- In previous versions of Mail, you could choose, for IMAP accounts, whether to download and cache full messages including attachments, message text only, only messages you’d read, or none of the above. Unfortunately, in Mavericks, downloading the full text of every message is mandatory for IMAP accounts, including Gmail. You can opt to skip attachments, but that’s it. This change is sure to frustrate people with limited disk space, slow Internet connections, or both. Although Apple claims Mail must download all your messages in order to use all of Mail’s features, this was never necessary before, and it’s unclear what motivated that change.
A fascinating and disturbing post on the FastMail blog describes serious misbehavior with the Mavericks version of Mail and regular IMAP accounts, including endless duplication of messages in one’s Junk mailbox. Since FastMail is one of the biggest and most highly regarded IMAP providers out there, I’m confident that they know what they’re talking about, and that is not good news.
I don’t use Mail’s smart mailboxes much, but the word on the street is that Mail in Mavericks is having some trouble with those, even in non-Gmail accounts. As in, the mailbox has a badge indicating it contains unread messages, but when you look inside, there aren’t any. Kirk McElhearn found all his smart mailboxes empty, and was able to correct the problem by quitting Mail, deleting the three files beginning with “Envelope Index” in
~/Library/Mail/V2/MailData, reopening Mail, and letting it reindex his messages.
I’ve heard that rules don’t work consistently, especially when applied after the fact (choose Message > Apply Rules) to incoming messages that were marked as read on another device. I haven’t seen this problem myself, but the report comes from numerous people, including a member of the TidBITS staff.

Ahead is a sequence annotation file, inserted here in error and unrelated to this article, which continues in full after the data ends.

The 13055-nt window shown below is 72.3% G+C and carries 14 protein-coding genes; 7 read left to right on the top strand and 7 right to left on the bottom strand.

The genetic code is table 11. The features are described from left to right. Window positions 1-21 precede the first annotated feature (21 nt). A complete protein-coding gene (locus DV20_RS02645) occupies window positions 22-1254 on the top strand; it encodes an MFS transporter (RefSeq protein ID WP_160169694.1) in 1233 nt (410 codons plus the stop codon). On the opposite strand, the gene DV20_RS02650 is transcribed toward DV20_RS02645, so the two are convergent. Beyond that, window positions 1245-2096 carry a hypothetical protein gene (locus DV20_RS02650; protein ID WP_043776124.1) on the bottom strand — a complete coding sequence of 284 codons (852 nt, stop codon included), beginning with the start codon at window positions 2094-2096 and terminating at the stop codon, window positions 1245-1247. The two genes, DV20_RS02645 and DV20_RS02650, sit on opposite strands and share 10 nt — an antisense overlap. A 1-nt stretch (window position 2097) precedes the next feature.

Although I’ve never understood the appeal of creating additional mailboxes inside one’s Inbox, if you’ve done that, Mail reportedly won’t display them at all.
And, I haven’t bothered to mention the fact that most third-party Mail plug-ins broke under Mavericks. That’s normal when OS X is updated – and most major plug-ins have already been updated to support Mavericks — but fixes for others are still in the works.
If you’ve noticed other wonky behavior with Mail in Mavericks (whether pertaining to Gmail or not), please tell us in the comments.
I’d like to think that an OS X 10.9.1 update will magically fix all this stuff, but I won’t hold my breath. I’m sorely tempted to look for a different email provider (something I was pondering anyway, for unrelated reasons), but it irks me that I should have to do so now just because Apple broke Mail in the very process of trying to improve the way it works with Gmail.
The alternative, of course, would be to switch email clients, but although I’ve tried many of them, I have yet to find one that offers all the crucial behaviors I get from Mail and my carefully chosen set of plug-ins. What I really want to do is continue liking both Mail and Gmail, but Mavericks makes that impossible at the moment.